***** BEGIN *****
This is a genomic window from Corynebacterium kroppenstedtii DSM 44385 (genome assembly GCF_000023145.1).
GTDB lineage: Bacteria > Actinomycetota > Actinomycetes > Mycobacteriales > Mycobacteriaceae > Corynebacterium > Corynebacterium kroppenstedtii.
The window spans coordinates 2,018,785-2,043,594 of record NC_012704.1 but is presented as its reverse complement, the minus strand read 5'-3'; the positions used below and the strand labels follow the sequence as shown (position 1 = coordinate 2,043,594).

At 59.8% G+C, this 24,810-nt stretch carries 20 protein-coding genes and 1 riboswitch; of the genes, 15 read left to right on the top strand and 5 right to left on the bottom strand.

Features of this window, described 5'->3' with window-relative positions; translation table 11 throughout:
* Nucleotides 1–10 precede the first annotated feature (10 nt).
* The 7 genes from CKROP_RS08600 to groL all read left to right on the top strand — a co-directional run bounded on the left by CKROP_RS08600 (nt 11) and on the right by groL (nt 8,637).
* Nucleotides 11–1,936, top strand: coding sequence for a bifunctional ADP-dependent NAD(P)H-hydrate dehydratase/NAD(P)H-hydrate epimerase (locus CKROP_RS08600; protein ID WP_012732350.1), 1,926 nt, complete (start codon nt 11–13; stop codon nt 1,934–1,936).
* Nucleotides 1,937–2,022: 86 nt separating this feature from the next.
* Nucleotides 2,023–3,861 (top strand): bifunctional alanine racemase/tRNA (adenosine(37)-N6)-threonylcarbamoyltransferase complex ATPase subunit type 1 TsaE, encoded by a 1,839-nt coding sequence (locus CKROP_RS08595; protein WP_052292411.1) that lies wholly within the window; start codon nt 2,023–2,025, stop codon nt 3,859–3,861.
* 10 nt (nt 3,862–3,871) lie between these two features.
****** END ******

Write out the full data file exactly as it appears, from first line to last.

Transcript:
This is a genomic window from Corynebacterium kroppenstedtii DSM 44385 (genome assembly GCF_000023145.1).
GTDB lineage: Bacteria > Actinomycetota > Actinomycetes > Mycobacteriales > Mycobacteriaceae > Corynebacterium > Corynebacterium kroppenstedtii.
The window spans coordinates 2,018,785-2,043,594 of record NC_012704.1 but is presented as its reverse complement, the minus strand read 5'-3'; the positions used below and the strand labels follow the sequence as shown (position 1 = coordinate 2,043,594).

At 59.8% G+C, this 24,810-nt stretch carries 20 protein-coding genes and 1 riboswitch; of the genes, 15 read left to right on the top strand and 5 right to left on the bottom strand.

Features of this window, described 5'->3' with window-relative positions; translation table 11 throughout:
* Nucleotides 1–10 precede the first annotated feature (10 nt).
* The 7 genes from CKROP_RS08600 to groL all read left to right on the top strand — a co-directional run bounded on the left by CKROP_RS08600 (nt 11) and on the right by groL (nt 8,637).
* Nucleotides 11–1,936, top strand: coding sequence for a bifunctional ADP-dependent NAD(P)H-hydrate dehydratase/NAD(P)H-hydrate epimerase (locus CKROP_RS08600; protein ID WP_012732350.1), 1,926 nt, complete (start codon nt 11–13; stop codon nt 1,934–1,936).
* Nucleotides 1,937–2,022: 86 nt separating this feature from the next.
* Nucleotides 2,023–3,861 (top strand): bifunctional alanine racemase/tRNA (adenosine(37)-N6)-threonylcarbamoyltransferase complex ATPase subunit type 1 TsaE, encoded by a 1,839-nt coding sequence (locus CKROP_RS08595; protein WP_052292411.1) that lies wholly within the window; start codon nt 2,023–2,025, stop codon nt 3,859–3,861.
* 10 nt (nt 3,862–3,871) lie between these two features.